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Pashmina Math- How to do a successful third-party fundraiser

Every Development Director has had a new, enthusiastic fundraiser come knocking on their door saying the following:


"I have a restaurant owner who wants to give us 5% of sales for a whole day. All we have to do is get all our supporter to go to their location, buy a pizza, say they came because they love our mission, and show a flyer."


You say OK--- and then make a whopping $3.23.


We have all said OK to these types of campaigns, but usually only once.

While it was probably good marketing for the restaurant owner, it was not good for your nonprofit.


Why?


Well, the obvious reason is you did not make any money, but you also used staff time that could have been spent reaching out to other potential donors.


So, unless you're a school PTA that can easily generate attendance at a local restaurant, this might not be the best way to engage your database.


The best third-party program I ever did was with one of the most truly kind-hearted person I ever met.


Back in our Red Cross days, Amy and I had the absolute pleasure of meeting Adrianne. She and her husband owned an eight-location chain of women’s clothing stores based in our area. We had a meeting with her in her warehouse, where there was a wall of cardigan sweaters (ask Amy—this was truly a “Sharon Wonderland”).


She described how she liked to work with nonprofits she believed in, and was not one of those companies that partnered just to get their name out there without raising real money for the nonprofit’s mission.


Her signature program at that time was giving 100% of the proceeds for an ENTIRE month from the sale of a particular color pashmina at all locations (a soft wrap for chilly evenings or over-air-conditioned locations) to a charity.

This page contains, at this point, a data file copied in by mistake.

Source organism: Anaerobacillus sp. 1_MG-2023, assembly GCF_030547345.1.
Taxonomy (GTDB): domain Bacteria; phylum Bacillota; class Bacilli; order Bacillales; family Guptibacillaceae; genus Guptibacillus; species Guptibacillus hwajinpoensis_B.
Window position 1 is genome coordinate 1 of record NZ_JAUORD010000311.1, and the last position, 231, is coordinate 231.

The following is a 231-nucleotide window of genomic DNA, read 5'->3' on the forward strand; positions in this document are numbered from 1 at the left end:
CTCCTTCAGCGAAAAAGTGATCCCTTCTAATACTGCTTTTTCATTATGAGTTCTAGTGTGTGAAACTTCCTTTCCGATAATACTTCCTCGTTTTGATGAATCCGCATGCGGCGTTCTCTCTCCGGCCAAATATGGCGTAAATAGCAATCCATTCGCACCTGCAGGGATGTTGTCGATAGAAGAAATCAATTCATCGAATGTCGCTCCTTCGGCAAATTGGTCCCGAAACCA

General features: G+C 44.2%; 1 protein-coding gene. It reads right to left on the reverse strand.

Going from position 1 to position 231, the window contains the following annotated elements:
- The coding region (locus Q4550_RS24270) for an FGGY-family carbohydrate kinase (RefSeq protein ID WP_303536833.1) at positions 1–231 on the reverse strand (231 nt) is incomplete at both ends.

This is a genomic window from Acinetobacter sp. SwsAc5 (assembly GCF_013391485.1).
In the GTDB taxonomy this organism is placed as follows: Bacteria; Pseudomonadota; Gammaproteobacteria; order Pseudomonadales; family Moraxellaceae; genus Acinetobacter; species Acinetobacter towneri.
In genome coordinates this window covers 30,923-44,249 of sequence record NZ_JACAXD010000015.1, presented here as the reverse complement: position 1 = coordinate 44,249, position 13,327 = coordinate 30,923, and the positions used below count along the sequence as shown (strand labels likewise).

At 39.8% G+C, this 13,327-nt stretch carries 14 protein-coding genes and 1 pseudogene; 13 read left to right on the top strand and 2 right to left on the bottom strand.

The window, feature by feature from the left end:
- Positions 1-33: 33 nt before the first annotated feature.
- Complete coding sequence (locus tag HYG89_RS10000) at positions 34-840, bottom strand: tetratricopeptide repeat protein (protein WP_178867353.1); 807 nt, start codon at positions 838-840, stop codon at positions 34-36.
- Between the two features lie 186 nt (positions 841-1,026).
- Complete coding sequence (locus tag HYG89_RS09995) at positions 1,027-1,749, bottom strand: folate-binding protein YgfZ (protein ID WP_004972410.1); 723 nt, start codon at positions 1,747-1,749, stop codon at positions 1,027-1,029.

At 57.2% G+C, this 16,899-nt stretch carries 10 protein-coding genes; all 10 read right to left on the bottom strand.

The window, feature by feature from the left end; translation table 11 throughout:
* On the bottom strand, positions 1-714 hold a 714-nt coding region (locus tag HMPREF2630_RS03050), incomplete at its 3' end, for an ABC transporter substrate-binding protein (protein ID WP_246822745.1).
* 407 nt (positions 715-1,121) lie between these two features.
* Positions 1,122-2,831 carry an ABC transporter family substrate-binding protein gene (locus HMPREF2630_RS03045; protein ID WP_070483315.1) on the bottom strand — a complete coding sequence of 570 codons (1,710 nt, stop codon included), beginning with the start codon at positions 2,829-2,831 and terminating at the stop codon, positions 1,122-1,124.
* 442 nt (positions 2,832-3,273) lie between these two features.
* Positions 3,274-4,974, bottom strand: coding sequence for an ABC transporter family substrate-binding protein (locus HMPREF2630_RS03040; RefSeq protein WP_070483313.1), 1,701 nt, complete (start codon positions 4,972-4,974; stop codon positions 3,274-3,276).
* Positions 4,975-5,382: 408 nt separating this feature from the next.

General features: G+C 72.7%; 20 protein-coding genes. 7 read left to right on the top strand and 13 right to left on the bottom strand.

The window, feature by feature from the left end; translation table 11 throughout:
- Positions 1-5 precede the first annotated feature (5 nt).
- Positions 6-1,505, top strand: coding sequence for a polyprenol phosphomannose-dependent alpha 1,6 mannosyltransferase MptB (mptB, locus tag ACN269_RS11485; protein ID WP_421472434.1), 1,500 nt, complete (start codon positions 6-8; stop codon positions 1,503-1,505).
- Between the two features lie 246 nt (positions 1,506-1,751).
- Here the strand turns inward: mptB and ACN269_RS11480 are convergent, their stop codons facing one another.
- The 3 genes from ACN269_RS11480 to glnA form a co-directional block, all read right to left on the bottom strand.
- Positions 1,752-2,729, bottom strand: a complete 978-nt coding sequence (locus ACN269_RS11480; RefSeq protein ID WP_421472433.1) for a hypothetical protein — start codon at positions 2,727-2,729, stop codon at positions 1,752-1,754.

So let me map this out:


Her cost for the pashmina: $3

She sells the pashmina for $28

For every single person who buys the pashmina at all 8 locations (not just those with flyers) in the color that represents your charity (let’s say RED for the RED CROSS) for an entire month, you get $25.


All you need to do is post on social media, maybe put up an in-store sign, and send an email blast.


For so little staff time, we made thousands of dollars!


I did it again when I worked at Gift of Life, and we opened it up to online orders all over the country and made even more. These people are the real deal, wanting to make a difference in a simple to execute and simple to understand way.


On another note, knowing that they wanted to make a difference to the community and support our mission at the Red Cross, we were inspired to come up with a sponsorship that would truly benefit them and have them really be partners as opposed to just sponsor of an event.


So, Amy and I worked with this amazing couple on a customized concept for the Red Cross Show House. The Show House is where prestigious interior design firms redo an older home, and patrons pay to visit the newly beautified home.


Our friends sponsored the closet of the master bedroom…Yes, the closet!


They filled it with lovely outfits and shoes, giving the home an upscale, lived-in look. They had a location down the road that saw increased traffic and sales. Oh yes, their sponsorship was generous and appreciated and truly a partnership where EVERYONE was winner. DOES IT GET ANY BETTER??


The moral of this story is: please say yes to the RIGHT third-party partnerships. The ones that work for BOTH partners. The ones where the staff time spent is appropriate for the money you raise.


If you have any questions, reach out to Team Kat & Mouse. We are consultants for nonprofits who can teach you how to get a closet sponsored and so much more! Visit our website today



NOTE: One of my favorite parts of the RED CROSS was the amazing volunteers. They would go out on fire calls in the middle of the night-----run shelters during Hurricanes when most were hiding under their beds and visit me in my office with stories from their past.

Some still are around-some have passed away.

A Toast to them all, especially Steve and Chet--- my favorites.

 


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